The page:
Sunchokes, of the sunflower family, are native to North America where the natives called them “sun roots” before European settlers arrived. Samuel Champlain, a French explorer found them in Cape Cod in 1605 and pronounced them similar in taste to artichokes. But why “Jerusalem artichokes”? They don’t come from Jerusalem nor do they look like artichokes. There are a few theories: when first discovered people started calling them “girasole” (or flower that turns looking for the sun) which eventually became “Jerusalem”. Another possibility is that as sunchokes became the staple food of the first European pilgrims in North American soil they named it as food for the “new Jerusalem”. (more…)
Author: Bryan Housel
Hi Folks, Firstly, I would like to apologize for having been incommunicado until now. I normally write one or two pre-season updates to keep members apprised of how things are going at the farm. It has been an extra challenging spring this year, we once again got off to a late start owing to winter sticking around until Mid-April. Since then it has been exceptionally dry despite a week of “rainy weather” which delivered barely a half an inch of drizzle during 6 days of gloomy overcast skies. As always, my crew and I have been working hard to get the planting done and overcome the challenges. (more…)
It’s time to sign up for the 2016 season!
Why Join a CSA? First and foremost, you build a relationship with a real person who works hard to bring you fresh produce every week; You save gas by not flying in your produce from California (or other countries), you keep a small farmer in business, you help keep land undeveloped, and you keep toxic chemicals off the land by supporting organic farming. You also got to see the face of your food and eat a variety of fresh, local, organic produce!
Know your farmer. Know your food.
Did you know that John spends over $30,000 on seeds each year? When we pay ahead of the season, John can pay for his seeds without having to pay interest on his credit card bills.
The price structure for the 2016 season remains the same as in previous years, but with a late fee for last minute signups:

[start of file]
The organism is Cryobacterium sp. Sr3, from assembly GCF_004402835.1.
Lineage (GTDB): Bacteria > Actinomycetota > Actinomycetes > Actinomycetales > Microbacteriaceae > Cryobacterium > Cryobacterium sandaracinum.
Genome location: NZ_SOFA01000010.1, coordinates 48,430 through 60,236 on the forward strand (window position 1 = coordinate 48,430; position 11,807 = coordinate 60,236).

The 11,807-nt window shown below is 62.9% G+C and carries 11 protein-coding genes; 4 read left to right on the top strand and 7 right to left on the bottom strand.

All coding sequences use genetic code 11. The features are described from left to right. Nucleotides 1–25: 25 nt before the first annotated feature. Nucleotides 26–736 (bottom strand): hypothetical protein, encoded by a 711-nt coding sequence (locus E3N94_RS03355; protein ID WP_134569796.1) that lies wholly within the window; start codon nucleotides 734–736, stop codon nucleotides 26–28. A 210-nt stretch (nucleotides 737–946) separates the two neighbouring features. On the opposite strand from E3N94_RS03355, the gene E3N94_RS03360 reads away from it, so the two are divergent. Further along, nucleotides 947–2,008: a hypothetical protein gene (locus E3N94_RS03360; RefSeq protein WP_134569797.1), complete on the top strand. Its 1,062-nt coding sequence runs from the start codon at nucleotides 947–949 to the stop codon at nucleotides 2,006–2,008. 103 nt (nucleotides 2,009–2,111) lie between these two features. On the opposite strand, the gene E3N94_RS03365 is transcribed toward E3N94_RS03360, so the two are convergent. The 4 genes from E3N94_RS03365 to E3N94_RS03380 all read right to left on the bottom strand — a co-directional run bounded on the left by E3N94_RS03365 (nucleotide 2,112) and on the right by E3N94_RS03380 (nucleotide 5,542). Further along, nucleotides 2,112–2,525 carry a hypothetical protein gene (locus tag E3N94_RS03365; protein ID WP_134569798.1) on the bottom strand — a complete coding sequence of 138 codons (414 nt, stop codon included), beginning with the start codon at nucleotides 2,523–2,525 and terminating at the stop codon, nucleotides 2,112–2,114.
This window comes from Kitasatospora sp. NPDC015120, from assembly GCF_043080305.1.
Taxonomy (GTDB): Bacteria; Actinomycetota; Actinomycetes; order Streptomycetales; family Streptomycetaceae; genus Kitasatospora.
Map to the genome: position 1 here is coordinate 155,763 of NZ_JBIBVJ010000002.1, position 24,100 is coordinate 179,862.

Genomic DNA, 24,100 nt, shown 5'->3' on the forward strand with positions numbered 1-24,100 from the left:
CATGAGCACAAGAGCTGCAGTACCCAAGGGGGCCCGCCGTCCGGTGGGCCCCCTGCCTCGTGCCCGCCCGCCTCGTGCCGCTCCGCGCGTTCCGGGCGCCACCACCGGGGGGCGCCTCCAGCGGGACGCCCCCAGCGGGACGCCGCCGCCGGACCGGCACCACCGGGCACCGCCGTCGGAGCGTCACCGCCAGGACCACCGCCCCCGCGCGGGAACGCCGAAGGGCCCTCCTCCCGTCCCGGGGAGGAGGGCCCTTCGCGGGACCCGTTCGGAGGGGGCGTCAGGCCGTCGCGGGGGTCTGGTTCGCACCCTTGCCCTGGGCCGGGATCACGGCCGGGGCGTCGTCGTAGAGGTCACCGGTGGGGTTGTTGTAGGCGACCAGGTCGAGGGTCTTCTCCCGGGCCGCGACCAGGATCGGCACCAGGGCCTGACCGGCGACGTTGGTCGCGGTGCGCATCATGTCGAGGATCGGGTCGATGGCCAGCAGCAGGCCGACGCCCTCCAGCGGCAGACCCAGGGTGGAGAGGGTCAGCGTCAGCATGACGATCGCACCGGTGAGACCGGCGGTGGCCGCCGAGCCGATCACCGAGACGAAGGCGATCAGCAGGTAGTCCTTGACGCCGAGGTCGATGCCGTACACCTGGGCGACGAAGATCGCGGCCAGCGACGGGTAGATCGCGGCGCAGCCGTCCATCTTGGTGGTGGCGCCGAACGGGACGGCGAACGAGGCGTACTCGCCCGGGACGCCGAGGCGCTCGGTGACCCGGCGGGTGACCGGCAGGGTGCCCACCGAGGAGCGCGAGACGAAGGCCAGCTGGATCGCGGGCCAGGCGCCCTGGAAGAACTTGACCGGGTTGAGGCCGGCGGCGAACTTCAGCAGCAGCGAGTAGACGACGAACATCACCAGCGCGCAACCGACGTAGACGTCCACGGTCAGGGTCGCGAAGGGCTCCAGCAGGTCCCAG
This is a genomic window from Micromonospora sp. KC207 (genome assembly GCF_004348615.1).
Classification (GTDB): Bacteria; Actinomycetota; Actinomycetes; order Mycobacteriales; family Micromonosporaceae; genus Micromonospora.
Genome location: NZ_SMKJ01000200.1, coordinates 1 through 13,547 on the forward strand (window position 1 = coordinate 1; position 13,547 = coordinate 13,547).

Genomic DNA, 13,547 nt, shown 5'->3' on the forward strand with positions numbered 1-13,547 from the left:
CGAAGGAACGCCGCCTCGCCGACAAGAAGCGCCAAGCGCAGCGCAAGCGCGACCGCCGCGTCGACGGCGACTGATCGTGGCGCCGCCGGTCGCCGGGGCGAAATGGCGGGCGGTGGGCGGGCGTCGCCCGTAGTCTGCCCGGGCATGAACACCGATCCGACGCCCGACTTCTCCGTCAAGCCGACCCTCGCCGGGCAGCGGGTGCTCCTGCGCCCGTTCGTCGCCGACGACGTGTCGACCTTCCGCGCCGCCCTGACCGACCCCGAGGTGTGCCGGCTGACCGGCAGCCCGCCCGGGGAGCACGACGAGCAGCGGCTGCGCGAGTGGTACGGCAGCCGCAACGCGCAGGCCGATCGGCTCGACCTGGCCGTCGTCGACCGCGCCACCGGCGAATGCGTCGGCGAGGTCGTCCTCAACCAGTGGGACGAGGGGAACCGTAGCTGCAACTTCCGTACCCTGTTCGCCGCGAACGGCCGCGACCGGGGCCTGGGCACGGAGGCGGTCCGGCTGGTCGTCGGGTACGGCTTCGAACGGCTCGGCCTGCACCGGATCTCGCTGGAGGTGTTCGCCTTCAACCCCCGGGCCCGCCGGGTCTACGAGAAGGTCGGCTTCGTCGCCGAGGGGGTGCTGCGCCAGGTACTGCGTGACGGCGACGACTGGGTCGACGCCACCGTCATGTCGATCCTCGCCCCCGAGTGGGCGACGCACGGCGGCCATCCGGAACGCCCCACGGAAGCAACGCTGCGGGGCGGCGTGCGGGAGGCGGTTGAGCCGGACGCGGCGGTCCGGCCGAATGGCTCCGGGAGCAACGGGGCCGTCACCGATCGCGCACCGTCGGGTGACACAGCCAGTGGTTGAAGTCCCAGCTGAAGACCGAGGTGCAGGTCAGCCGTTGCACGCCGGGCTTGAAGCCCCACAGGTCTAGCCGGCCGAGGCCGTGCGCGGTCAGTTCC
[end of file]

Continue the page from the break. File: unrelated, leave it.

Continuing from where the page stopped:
- $625 if paid in full by March 1
- $650 if paid in full by April 30
- $675 on or after May 1 (subject to availability)
You can put down a non-refundable deposit of $200 to save your share. If you have extenuating circumstances and need to work out a payment plan we can work with you.
As before, you can split a share with someone else. If you need help finding someone to split with, let us know and we will pair you up as I get requests!
Returning members will be guaranteed a spot in the CSA if registered by Feb 6. After that registration is first come, first served.
Share this information with anyone who may be interested in joining the Westfield Area CSA!
Hi Folks, A few words about the stock up share. We ended up not having very much winter squash; it did not keep well for us this year. There is only acorn and some small buttercup. I recommend cooking the buttercup soon and freezing what you don’t need. The acorn should keep for a while but it does get stringy after many weeks in storage.
We have tried to make up for this with other items – notably sweet potatoes, which were not promised and have not been in the shares in years past. We put them in plastic bags because they poke holes in paper ones, but they should be removed immediately and stored in paper bags or in a bowl on the counter. It is better to keep these warm. (more…)
Hello Everyone! So we have reached the end of the season and it is time for me to bid you all adieu until next year. It was a challenging year, but with farming I have come to accept that each year will have its own unique problems and glitches. It was, for the most part, a dry year, which is always better than a wet one. We received just enough rain to get by, and irrigated when it began to get to dry. Overall I am pleased with the production we had and with what I was able to provide to the members; I hope you all feel the same. I feel we’ve been improving each year and will continue to strive to provide you and your family with the best variety and quality we can. We have a very nice share for you this week, so we end the season on a high note. (more…)
Rutabagas are only called rutabagas in the U.S. Throughout the rest of the world, they’re known as swedes. This ordinary root vegetable is thought to have originated in Bohemia in the 17th century as a hybrid between the turnip and wild cabbage.
Members of the cabbage family, rutabagas are often confused with turnips, although there are noticeable differences. Rutabagas are larger, part white and part purple, with creamy orange flesh and ribs near the stem, and with a nutty, sweet flavor when roasted. Meanwhile, turnips are white with a purple-red top and a peppery taste. (more…)
Hello Folks! As we head into the final weeks of the season we are becoming more dependent on roots and tubers to fill your basket. This week we will have carrots again, as well as beets, sunchokes, and salad turnips. The beet tops were damaged by the cold snap a few weeks back and so we will ship them loose without tops. The salad turnips still have beautiful greens, which, as always, I encourage you to eat. (more…)